The next thing I knew, Cathy and Bridget were helping me off the floor and onto the couch. I groaned. “I’m not doing that again,” I moaned, “Consider that lesson learned… don’t poke the bear.”
Jesse and David chuckled from the doorway but most of their attention was focused on Ray and Rowan who had moved into the courtyard. Both were gesturing to each other angrily and I knew that I was not the only one who had crossed a line that morning – Rowan had too with his almost accusation as well as assaulting me. It made me wonder again how much of the morning’s confrontation was actually an act.
“That did not go as planned,” I said, holding my head in both hands and eliciting another chuckle from those gathered in the sitting room, “What’s Ray doing out there?”
“Sending Rowan back to camp,” Cathy said. Nope, not how I’d planned it at all. Regardless of how I felt about Rowan, we needed him to find Rory successfully. He knew her better than anyone else in the house. I staggered to my feet and pushed past David and Jesse, flinging open the front door to Cathy’s house. I heard the others calling after me, telling me to wait. I ignored them and stumbled over to stand by Ray.
“Ray, it’s ok,” I said, “I was an idiot. I shouldn’t have pushed so hard.”
Ray scowled at me and turned back to Rowan. “It don’t matter,” he snapped, “‘E crossed a line today.”
“No, please,” I said, “We need Rowan here to help. Ban him from your house if need be, but don’t call the Trustees…” A faint tingling stole over me as I said this and I stiffened. After a moment, I realized it was because someone was using magic in the vicinity. I closed my eyes to pinpoint the source – someone was cloaking themselves in the bushes by the house.
Ray and Rowan were still arguing as I opened a mind-link with everyone. “Let’s go back inside and discuss this,” I said aloud, cutting through one of Rowan’s heated retorts. < Don’t react. Someone’s spying on us. They’re in the bushes by the front steps and they’re using magic to cloak themselves. > I sent them an image of the shimmer I could see in the air there.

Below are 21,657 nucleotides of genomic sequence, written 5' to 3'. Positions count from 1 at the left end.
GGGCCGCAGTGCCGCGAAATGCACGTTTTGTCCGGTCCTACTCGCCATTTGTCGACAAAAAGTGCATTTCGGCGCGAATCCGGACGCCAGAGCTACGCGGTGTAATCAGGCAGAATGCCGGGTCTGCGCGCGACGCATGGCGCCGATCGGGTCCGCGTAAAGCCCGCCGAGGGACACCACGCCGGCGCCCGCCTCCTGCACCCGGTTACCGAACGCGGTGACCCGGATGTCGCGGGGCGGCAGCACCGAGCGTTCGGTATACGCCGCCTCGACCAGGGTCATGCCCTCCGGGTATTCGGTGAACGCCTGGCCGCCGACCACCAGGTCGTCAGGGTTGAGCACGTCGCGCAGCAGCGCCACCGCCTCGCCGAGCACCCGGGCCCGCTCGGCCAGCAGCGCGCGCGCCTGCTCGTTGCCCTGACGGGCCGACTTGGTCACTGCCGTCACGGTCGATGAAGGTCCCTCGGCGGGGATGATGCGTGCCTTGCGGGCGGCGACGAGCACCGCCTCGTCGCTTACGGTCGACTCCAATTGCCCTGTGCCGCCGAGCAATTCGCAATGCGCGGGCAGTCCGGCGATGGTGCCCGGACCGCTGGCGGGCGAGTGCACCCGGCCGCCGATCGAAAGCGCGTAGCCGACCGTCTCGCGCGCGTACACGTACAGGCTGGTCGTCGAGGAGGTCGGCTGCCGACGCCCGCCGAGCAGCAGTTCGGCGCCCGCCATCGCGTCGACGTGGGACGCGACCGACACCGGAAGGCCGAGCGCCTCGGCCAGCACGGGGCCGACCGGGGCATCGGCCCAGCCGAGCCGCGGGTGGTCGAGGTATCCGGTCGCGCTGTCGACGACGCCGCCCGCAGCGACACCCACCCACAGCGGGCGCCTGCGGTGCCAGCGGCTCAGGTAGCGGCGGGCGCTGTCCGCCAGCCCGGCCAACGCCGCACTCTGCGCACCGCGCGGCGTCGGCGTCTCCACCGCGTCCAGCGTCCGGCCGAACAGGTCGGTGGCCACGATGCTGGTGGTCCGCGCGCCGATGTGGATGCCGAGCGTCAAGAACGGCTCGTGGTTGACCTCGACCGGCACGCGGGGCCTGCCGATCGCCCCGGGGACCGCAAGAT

Reynold crossed his arms and glared at me. “Why?” he demanded, but I sensed his acquiesce through the mind link. Rowan gave me an imperceptible nod to show he’d gotten the message.
“You’re creating a scene,” I replied.
< Jesse, David, you see where they are? > Rowan asked through the link. Their affirmatives rang back.
Ray nodded. “Ay, that we are. Let’s go back in then.”
< You two will grab whoever it is as we walk back to the house, > Ray said, referring to Jesse and David. As everyone consented to the rapidly formed plan, we all headed back to the house.
Jesse and David – who’d been standing on the steps watching us argue – stepped to the side of the stairs the magic-user was on, as though they were letting us pass. As we approached from the side they whipped around and slammed into the bushes, grabbing for whoever was there. They obviously succeeded in capturing our spy because they backed out of the bushes awkwardly, stumbling as though someone were jostling them. We all hustled into the house trying to appear as though nothing abnormal were happening.